McLaren’s expertise in carbon fibre structures – every road car built by the British manufacturer since the McLaren F1 in 1993 has had a carbon fibre chassis – underpins the construction of the new 720S; the architecture of the car is based around a new carbon fibre ‘tub’ and upper structure, the McLaren Monocage II. This technology delivers extreme strength and rigidity in a lightweight structure – the ideal base for any supercar. A range of aluminium alloys are also used extensively in the chassis, as well as for some body panels.

Owners of the new McLaren 720S will benefit from the most involving driver experience ever from a McLaren Super Series car – an incredibly impressive benchmark in its own right – calling on huge reserves of grip, balance, and performance to enjoy the car to its full potential. Double the aerodynamic efficiency of the 650S and a new generation of McLaren’s Proactive Chassis Control combine with new suspension and the established excellence of McLaren’s power-assisted, electro-hydraulic steering to deliver a driving experience that is unmatched in terms of sheer breadth of dynamic capability.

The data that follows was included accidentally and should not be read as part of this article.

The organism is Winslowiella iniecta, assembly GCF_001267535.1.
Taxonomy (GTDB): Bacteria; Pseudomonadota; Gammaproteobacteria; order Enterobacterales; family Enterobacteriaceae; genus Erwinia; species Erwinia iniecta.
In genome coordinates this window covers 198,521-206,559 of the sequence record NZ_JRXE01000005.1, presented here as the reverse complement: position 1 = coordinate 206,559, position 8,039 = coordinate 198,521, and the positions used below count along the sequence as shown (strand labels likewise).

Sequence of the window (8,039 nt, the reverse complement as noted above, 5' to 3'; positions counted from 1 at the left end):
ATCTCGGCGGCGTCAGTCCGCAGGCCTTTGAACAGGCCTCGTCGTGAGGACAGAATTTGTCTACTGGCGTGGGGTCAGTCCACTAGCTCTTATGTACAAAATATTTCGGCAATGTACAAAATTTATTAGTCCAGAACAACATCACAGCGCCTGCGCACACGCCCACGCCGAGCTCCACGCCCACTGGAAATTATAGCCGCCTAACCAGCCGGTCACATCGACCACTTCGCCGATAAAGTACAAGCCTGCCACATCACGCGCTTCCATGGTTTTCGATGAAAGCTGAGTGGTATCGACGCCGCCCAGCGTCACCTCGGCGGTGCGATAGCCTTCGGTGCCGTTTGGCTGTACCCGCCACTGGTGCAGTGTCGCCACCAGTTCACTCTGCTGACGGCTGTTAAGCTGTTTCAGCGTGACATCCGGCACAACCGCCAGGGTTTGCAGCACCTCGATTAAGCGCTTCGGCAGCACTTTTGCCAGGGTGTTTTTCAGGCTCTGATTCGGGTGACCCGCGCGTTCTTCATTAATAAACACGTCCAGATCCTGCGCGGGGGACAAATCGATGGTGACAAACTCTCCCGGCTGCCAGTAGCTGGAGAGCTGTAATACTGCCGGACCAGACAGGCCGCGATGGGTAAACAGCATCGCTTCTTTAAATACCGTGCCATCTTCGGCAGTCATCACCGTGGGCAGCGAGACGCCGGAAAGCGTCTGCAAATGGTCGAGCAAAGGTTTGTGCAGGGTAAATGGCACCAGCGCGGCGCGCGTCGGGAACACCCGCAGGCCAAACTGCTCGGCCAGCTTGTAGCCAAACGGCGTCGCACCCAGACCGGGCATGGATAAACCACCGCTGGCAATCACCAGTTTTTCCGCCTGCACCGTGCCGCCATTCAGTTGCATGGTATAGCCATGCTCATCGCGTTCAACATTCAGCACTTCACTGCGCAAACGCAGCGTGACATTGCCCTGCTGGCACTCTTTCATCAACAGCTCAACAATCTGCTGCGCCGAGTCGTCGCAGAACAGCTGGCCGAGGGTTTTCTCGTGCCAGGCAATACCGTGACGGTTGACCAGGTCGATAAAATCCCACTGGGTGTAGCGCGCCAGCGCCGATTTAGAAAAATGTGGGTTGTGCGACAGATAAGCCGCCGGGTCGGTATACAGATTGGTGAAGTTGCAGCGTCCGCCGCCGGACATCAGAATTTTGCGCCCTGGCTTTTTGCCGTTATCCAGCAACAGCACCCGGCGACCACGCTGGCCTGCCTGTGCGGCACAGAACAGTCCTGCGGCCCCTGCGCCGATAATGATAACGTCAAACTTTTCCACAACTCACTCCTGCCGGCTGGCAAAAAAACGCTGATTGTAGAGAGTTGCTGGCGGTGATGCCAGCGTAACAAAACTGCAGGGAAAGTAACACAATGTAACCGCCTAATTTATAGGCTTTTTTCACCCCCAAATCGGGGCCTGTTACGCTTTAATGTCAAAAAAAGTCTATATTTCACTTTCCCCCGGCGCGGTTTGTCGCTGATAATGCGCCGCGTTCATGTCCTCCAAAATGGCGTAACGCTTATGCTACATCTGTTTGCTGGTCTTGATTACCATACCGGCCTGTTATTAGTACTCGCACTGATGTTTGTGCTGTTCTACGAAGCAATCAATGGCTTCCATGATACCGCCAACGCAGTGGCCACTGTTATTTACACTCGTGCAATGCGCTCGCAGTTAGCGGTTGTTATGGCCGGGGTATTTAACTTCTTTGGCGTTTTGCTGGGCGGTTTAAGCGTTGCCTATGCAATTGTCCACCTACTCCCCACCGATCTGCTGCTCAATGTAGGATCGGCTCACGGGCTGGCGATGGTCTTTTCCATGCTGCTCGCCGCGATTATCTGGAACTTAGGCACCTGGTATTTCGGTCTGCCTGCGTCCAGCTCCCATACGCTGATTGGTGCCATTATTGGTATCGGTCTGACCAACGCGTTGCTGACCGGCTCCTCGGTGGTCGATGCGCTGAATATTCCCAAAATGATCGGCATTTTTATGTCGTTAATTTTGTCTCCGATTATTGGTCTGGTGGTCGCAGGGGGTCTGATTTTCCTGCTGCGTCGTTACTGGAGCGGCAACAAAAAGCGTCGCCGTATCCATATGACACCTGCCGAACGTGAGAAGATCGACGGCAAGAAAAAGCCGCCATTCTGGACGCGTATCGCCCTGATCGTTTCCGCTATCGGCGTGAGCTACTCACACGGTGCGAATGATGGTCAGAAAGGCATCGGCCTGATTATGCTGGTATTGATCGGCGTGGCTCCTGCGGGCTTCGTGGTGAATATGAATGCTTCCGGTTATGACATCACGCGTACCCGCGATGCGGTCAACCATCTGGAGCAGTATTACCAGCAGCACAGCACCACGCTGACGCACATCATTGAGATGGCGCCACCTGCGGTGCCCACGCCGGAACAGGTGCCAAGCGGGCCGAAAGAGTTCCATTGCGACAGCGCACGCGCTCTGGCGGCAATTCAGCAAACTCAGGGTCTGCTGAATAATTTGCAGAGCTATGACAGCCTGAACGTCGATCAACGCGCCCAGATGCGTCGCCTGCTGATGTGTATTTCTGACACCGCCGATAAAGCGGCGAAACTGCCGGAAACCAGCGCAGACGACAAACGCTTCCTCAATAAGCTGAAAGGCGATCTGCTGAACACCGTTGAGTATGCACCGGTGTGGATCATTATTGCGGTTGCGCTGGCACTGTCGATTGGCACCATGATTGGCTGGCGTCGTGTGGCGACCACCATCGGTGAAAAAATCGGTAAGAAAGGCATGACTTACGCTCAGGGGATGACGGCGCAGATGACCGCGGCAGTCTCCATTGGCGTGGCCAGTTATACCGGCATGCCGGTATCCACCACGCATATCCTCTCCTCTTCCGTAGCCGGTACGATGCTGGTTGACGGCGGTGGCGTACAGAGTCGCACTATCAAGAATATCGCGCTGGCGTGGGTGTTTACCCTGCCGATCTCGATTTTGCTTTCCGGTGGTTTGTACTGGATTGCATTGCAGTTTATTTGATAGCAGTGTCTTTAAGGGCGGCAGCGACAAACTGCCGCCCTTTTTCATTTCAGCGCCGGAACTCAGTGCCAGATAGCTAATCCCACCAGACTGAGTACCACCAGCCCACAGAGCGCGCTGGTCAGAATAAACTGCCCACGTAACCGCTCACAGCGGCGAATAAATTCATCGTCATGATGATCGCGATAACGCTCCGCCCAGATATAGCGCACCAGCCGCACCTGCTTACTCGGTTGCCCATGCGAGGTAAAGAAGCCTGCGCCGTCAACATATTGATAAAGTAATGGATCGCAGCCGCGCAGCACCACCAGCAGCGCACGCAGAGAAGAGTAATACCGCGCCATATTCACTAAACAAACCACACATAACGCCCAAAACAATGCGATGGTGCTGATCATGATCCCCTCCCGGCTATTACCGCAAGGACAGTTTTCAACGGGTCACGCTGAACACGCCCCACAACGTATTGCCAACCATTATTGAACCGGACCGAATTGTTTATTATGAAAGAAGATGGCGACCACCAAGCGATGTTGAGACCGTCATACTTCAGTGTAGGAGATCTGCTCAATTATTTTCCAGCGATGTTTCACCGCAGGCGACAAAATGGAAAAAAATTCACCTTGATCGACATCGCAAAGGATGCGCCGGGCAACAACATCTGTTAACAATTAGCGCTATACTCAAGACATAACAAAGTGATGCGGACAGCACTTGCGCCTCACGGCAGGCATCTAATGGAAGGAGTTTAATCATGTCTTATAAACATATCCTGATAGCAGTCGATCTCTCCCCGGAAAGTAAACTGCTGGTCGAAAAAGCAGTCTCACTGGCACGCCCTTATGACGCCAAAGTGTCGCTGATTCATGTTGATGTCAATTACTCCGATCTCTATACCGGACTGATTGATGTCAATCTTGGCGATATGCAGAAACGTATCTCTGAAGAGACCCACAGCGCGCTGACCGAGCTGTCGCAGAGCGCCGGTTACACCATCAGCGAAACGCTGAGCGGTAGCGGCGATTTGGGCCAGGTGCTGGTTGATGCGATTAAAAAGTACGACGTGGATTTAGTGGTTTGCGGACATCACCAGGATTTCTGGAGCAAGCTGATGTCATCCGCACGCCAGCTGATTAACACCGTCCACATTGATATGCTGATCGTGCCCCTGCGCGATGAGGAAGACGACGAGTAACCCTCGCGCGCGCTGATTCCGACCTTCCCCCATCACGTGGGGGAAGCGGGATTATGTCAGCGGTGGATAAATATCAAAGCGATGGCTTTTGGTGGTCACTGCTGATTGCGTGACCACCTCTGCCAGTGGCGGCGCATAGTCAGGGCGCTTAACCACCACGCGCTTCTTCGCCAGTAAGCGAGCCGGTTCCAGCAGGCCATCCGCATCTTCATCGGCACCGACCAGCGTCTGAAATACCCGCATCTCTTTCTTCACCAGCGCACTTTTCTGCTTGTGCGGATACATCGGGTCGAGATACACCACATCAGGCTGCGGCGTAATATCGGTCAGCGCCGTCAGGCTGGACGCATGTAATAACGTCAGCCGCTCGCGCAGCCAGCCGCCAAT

And all of this while completely at ease in a cabin environment that establishes new standards in the supercar segment for visibility, space and comfort. Together with a full complement of advanced convenience technologies, these attributes give the new McLaren 720S an incredible degree of usability and validate its claim to be the most complete supercar on sale today.


Beauty and technology in harmony

The new McLaren 720S represents a dramatic step-change in McLaren Super Series’ design language. Poised, compact, proportions are defined by the elegant sweep of the teardrop glasshouse, while the layered, ‘shrink-wrapped’ bodywork creates a futuristic, highly technical appearance.

Radical innovation defines the design of the new McLaren 720S. The lean, sculpted body shape creates an instantly recognisable silhouette. Lightweight aluminium and composite bodywork wrap tautly around the contours of the carbon fibre Monocage II structure for a form with dramatic intent and striking beauty in equal measure.